On the eve of Canada’s landmark legalization legislation, here is a short guide to how illegal it was to smoke dope for over a hundred years.
Alright, Canada. We're finally (almost) there: the federal government is about to introduce legislation setting out how its citizens will be able to legally smoke weed for fun. The Narc's reign of terror is nearly over and I have no idea what woke stoners will get mad about online anymore after legalization.
But just how long has this road to true dank freedom been, exactly? Allow me to regale you with a brief history of The Man's many efforts to harsh your vibe.
Drug prohibition in Canada began in 1908, after future prime minister Mackenzie King travelled to Vancouver. He was there on behalf of the federal government to investigate the causes (and insurance claims) of the 1907 Asian Exclusion League riots, when a racist mob tore up the city's Chinatown and Japantown. A number of opium manufacturers were looking for compensation, but after interviewing several Chinese anti-opium activists, King came to the conclusion that opium-smoking was becoming dangerously popular among white people. Canada promptly moved to ban its recreational use.
The Opium Act was introduced in 1908 and banned the possession, sale, or manufacture of opium for anything other than medical use, punishable by a $50 fine and up to a month in prison. It was followed by the 1911 Opium and Drug Act, which made smoking opium a separate offense, and also introduced legislation restricting the use and trafficking of morphine and cocaine. And in 1923, the Opium and Narcotic Drug Act further ratcheted up the penalties for drug use and trafficking. Maximum prison sentences were increased from one year to seven, and possession and trafficking were now deportable offenses.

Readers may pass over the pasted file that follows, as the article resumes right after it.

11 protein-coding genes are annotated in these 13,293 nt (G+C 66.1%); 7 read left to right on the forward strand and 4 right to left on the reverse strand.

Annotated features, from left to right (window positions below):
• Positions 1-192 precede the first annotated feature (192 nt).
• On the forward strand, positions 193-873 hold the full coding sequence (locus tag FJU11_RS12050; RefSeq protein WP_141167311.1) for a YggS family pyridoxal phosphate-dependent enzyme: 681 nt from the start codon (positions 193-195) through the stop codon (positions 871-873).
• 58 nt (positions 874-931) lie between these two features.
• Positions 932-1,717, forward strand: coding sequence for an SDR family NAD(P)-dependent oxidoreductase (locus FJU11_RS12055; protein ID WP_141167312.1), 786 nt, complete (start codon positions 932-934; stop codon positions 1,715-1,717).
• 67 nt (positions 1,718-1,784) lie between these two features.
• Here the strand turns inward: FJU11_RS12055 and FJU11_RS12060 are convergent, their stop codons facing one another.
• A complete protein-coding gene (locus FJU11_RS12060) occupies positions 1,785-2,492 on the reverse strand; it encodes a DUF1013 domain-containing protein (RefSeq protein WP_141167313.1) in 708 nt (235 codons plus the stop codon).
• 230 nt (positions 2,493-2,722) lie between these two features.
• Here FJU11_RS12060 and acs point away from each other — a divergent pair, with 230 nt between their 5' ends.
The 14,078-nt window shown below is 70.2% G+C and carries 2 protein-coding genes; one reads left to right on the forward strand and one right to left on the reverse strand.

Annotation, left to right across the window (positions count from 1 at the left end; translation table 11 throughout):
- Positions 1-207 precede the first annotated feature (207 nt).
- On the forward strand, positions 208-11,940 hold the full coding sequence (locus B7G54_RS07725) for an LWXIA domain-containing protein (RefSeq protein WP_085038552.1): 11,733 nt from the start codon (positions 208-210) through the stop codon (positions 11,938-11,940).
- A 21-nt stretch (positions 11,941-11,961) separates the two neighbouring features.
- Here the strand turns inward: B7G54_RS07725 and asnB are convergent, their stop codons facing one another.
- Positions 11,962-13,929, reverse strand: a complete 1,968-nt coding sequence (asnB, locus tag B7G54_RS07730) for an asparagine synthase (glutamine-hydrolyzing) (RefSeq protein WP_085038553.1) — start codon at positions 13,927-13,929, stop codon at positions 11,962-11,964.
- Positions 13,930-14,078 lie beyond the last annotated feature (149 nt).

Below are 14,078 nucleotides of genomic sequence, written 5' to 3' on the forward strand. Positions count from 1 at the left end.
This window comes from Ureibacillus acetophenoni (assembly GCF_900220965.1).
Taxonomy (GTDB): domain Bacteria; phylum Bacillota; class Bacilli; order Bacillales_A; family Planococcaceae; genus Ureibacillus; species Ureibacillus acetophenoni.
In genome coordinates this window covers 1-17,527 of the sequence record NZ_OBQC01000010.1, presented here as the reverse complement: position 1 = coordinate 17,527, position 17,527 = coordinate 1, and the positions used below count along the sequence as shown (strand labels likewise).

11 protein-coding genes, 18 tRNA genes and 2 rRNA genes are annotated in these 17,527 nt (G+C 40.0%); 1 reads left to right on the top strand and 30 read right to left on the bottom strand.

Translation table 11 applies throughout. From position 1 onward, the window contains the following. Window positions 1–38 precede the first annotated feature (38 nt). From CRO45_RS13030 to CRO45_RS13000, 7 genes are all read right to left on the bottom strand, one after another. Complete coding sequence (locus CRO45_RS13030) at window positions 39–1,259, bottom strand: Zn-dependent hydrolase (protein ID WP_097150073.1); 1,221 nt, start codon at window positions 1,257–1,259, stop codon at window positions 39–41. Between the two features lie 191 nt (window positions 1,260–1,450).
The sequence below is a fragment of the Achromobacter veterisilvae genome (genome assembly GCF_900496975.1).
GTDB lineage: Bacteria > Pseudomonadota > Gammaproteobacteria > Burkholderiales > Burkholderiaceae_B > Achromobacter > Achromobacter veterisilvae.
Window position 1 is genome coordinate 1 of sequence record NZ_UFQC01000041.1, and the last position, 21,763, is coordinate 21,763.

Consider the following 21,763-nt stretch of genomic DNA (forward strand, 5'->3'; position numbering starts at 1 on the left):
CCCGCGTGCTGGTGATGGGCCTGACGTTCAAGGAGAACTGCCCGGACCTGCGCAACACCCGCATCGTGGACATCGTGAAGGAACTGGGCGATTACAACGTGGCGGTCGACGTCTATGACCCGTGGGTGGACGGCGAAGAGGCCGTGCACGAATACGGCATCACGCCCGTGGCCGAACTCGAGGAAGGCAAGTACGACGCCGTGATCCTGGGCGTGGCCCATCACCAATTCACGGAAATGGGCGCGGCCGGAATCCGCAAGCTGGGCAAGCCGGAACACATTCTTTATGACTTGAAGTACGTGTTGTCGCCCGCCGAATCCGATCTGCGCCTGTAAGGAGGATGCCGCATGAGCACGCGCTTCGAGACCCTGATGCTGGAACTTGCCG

It was an amendment to this act in April 1923 that first added marijuana to the list of controlled substances in Canada.
It's worth noting that early drug prohibition in Canada was tied up with blatant anti-Asian racism—making opium possession a deportable offense deliberately dovetailed with the Chinese Exclusion Act of 1923. Some historians also point to the 1922 publication of The Black Candle by Emily Murphy, one of the Famous Five and a big eugenics enthusiast, as instrumental in the prohibition on pot. Among other things, the book argued that Mexicans—as part of a sinister conspiracy between all the world's inferior races known only as The Ring, dedicated to white genocide—were getting white women hooked on marijuana in order to transform them into insane sex slaves for their Negroid overlords. Who needs drugs when your imagination is this wild?
( The Black Candle's influence is disputed by other historians, who point out that even by the hilariously racist standards of Canada in the Jazz Age, federal officials did not take Murphy's paranoid fantasies seriously. Instead, the drug was likely added to the Narcotic Drug Act in 1923 because that's what all the other countries attending international anti-drug symposiums were doing at the time. Peer pressure is only bad when it makes you take drugs, not criminalize them.)
Anyways, for a long time, pot in Canada wasn't a big deal. The first seizure of marijuana in Canada didn't take place until 1937, and between 1946 and 1961 there were only 25 cannabis-related convictions altogether. But in the early 1960s, the Boomers—then just gentle children, before they evolved into the monsters of today—discovered that getting extremely high and listening to Elvis is really fun. And anywhere that kids are having fun, The Man is there to crack down.